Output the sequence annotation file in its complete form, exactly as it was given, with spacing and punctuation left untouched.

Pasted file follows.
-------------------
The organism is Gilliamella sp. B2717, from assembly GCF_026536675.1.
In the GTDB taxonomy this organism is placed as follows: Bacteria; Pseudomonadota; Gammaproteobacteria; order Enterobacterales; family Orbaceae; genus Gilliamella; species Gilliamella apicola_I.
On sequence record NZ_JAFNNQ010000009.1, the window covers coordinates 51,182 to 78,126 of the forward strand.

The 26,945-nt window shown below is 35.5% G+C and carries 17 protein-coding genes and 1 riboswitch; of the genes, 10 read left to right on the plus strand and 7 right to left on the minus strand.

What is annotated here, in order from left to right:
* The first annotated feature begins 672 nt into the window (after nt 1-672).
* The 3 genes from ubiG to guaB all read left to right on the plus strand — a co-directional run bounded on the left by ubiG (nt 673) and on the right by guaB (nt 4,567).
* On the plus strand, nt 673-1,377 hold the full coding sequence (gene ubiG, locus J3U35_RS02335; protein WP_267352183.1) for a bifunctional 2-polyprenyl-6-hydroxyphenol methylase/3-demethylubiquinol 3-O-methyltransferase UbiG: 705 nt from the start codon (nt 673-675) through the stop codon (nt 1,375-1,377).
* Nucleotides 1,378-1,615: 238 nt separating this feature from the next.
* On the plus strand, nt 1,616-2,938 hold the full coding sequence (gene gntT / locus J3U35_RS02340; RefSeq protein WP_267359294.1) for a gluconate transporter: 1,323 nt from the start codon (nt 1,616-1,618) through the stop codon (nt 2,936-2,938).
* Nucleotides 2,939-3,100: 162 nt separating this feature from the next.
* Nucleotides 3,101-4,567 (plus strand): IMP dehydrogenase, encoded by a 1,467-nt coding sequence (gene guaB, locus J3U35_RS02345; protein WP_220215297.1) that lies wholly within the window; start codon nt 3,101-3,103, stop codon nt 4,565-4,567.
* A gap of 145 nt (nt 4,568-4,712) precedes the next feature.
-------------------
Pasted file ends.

The organism is Gilliamella sp. B2717, from assembly GCF_026536675.1.
In the GTDB taxonomy this organism is placed as follows: Bacteria; Pseudomonadota; Gammaproteobacteria; order Enterobacterales; family Orbaceae; genus Gilliamella; species Gilliamella apicola_I.
On sequence record NZ_JAFNNQ010000009.1, the window covers coordinates 51,182 to 78,126 of the forward strand.

The 26,945-nt window shown below is 35.5% G+C and carries 17 protein-coding genes and 1 riboswitch; of the genes, 10 read left to right on the plus strand and 7 right to left on the minus strand.

What is annotated here, in order from left to right:
* The first annotated feature begins 672 nt into the window (after nt 1-672).
* The 3 genes from ubiG to guaB all read left to right on the plus strand — a co-directional run bounded on the left by ubiG (nt 673) and on the right by guaB (nt 4,567).
* On the plus strand, nt 673-1,377 hold the full coding sequence (gene ubiG, locus J3U35_RS02335; protein WP_267352183.1) for a bifunctional 2-polyprenyl-6-hydroxyphenol methylase/3-demethylubiquinol 3-O-methyltransferase UbiG: 705 nt from the start codon (nt 673-675) through the stop codon (nt 1,375-1,377).
* Nucleotides 1,378-1,615: 238 nt separating this feature from the next.
* On the plus strand, nt 1,616-2,938 hold the full coding sequence (gene gntT / locus J3U35_RS02340; RefSeq protein WP_267359294.1) for a gluconate transporter: 1,323 nt from the start codon (nt 1,616-1,618) through the stop codon (nt 2,936-2,938).
* Nucleotides 2,939-3,100: 162 nt separating this feature from the next.
* Nucleotides 3,101-4,567 (plus strand): IMP dehydrogenase, encoded by a 1,467-nt coding sequence (gene guaB, locus J3U35_RS02345; protein WP_220215297.1) that lies wholly within the window; start codon nt 3,101-3,103, stop codon nt 4,565-4,567.
* A gap of 145 nt (nt 4,568-4,712) precedes the next feature.